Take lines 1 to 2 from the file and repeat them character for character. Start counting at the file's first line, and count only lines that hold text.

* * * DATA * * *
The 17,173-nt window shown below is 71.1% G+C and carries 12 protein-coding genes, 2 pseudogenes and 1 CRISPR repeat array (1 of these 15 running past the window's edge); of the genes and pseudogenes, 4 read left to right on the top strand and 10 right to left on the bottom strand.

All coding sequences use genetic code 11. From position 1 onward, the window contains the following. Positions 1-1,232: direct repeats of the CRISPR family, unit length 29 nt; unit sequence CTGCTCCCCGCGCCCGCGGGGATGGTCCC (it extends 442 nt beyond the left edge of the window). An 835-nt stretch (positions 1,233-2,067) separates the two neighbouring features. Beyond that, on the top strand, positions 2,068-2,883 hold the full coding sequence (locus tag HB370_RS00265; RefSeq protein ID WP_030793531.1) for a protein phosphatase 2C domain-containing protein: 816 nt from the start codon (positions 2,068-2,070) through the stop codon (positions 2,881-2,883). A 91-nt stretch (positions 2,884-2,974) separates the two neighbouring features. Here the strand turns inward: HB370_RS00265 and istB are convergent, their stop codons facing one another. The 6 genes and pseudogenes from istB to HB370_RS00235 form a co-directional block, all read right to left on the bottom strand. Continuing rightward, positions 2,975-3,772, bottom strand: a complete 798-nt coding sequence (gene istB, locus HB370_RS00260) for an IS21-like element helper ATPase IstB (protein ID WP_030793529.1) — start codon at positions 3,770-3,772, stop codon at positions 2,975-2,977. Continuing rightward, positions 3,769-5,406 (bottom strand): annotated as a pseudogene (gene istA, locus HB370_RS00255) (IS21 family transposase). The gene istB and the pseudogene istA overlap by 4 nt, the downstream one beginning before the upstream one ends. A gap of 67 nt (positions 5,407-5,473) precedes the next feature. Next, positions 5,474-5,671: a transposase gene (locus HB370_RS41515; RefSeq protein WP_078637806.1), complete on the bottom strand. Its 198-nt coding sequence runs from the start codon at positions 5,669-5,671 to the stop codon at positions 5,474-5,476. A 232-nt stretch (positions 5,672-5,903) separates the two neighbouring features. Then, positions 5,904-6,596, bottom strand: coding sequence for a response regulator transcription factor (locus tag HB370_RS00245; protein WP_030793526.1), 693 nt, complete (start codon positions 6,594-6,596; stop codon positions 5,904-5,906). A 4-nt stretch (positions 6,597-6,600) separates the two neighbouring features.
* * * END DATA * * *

The 17,173-nt window shown below is 71.1% G+C and carries 12 protein-coding genes, 2 pseudogenes and 1 CRISPR repeat array (1 of these 15 running past the window's edge); of the genes and pseudogenes, 4 read left to right on the top strand and 10 right to left on the bottom strand.

All coding sequences use genetic code 11. From position 1 onward, the window contains the following. Positions 1-1,232: direct repeats of the CRISPR family, unit length 29 nt; unit sequence CTGCTCCCCGCGCCCGCGGGGATGGTCCC (it extends 442 nt beyond the left edge of the window). An 835-nt stretch (positions 1,233-2,067) separates the two neighbouring features. Beyond that, on the top strand, positions 2,068-2,883 hold the full coding sequence (locus tag HB370_RS00265; RefSeq protein ID WP_030793531.1) for a protein phosphatase 2C domain-containing protein: 816 nt from the start codon (positions 2,068-2,070) through the stop codon (positions 2,881-2,883). A 91-nt stretch (positions 2,884-2,974) separates the two neighbouring features. Here the strand turns inward: HB370_RS00265 and istB are convergent, their stop codons facing one another. The 6 genes and pseudogenes from istB to HB370_RS00235 form a co-directional block, all read right to left on the bottom strand. Continuing rightward, positions 2,975-3,772, bottom strand: a complete 798-nt coding sequence (gene istB, locus HB370_RS00260) for an IS21-like element helper ATPase IstB (protein ID WP_030793529.1) — start codon at positions 3,770-3,772, stop codon at positions 2,975-2,977. Continuing rightward, positions 3,769-5,406 (bottom strand): annotated as a pseudogene (gene istA, locus HB370_RS00255) (IS21 family transposase). The gene istB and the pseudogene istA overlap by 4 nt, the downstream one beginning before the upstream one ends. A gap of 67 nt (positions 5,407-5,473) precedes the next feature. Next, positions 5,474-5,671: a transposase gene (locus HB370_RS41515; RefSeq protein WP_078637806.1), complete on the bottom strand. Its 198-nt coding sequence runs from the start codon at positions 5,669-5,671 to the stop codon at positions 5,474-5,476. A 232-nt stretch (positions 5,672-5,903) separates the two neighbouring features. Then, positions 5,904-6,596, bottom strand: coding sequence for a response regulator transcription factor (locus tag HB370_RS00245; protein WP_030793526.1), 693 nt, complete (start codon positions 6,594-6,596; stop codon positions 5,904-5,906). A 4-nt stretch (positions 6,597-6,600) separates the two neighbouring features.